Research Feedback as a Strategy for Improving Participation and Social Transformation
This is an advance summary of a forthcoming article in the Oxford Research Encyclopedia of Education. Please check back later for the full article.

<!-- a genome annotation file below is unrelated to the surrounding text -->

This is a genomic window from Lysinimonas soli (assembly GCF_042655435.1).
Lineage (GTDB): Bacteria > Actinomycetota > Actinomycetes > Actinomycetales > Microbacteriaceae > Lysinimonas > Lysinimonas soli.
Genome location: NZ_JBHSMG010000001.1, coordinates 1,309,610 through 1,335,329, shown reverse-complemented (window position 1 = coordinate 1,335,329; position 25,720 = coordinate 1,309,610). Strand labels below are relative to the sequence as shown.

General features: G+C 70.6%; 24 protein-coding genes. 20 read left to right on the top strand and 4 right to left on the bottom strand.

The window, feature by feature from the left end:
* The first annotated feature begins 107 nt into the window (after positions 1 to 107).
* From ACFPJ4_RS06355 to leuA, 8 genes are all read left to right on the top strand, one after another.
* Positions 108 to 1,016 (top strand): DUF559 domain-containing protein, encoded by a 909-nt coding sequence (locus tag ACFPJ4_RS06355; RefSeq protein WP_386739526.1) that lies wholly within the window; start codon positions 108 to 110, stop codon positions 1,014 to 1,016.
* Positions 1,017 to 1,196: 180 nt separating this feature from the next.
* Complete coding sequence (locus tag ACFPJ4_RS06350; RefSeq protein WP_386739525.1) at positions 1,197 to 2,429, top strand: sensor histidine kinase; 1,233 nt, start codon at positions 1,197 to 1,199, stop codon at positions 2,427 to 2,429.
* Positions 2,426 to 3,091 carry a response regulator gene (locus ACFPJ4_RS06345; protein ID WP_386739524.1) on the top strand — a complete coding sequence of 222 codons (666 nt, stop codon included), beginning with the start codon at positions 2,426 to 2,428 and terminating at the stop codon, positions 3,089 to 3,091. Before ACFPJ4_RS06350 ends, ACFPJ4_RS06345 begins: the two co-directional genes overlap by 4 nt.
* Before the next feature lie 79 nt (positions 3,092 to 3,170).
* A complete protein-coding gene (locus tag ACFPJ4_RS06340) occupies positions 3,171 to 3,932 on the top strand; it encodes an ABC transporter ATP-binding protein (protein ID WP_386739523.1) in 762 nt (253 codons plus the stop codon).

Educational policies have long recognized the importance of family participation and involvement in schools to facilitate school success for all students, and both research and policy have highlighted the role of research and research feedback as important for improving family involvement. However, in practice feedback is given in very different ways with different intended functions and effects. From a positivist and also reconstructed positivist perspective, for instance, feedback is used primarily as a strategy for improving research validity, while from a critical perspective the intention is to induce deeper and sustained levels of participation and critique and influence. From a philosophical foundation concerning the significance of not only understanding contemporary educational empirical reality under neoliberal forms of capitalism, but also developing critical consciousness for the transcendence and transformation of this condition, research feedback sets out to engage teachers and parents as co-researchers and reflective agents capable of understanding and changing education, not only being recipients of it. Change is encouraged, moreover, both within the framework of the investigation and with respect to broader social relations. This use of research feedback may enhance critical awareness and social transformation. Different examples of research feedback, in research on the participation of families in schools, show details concerning the use of feedback for processes of engagement, social critique, and educational change.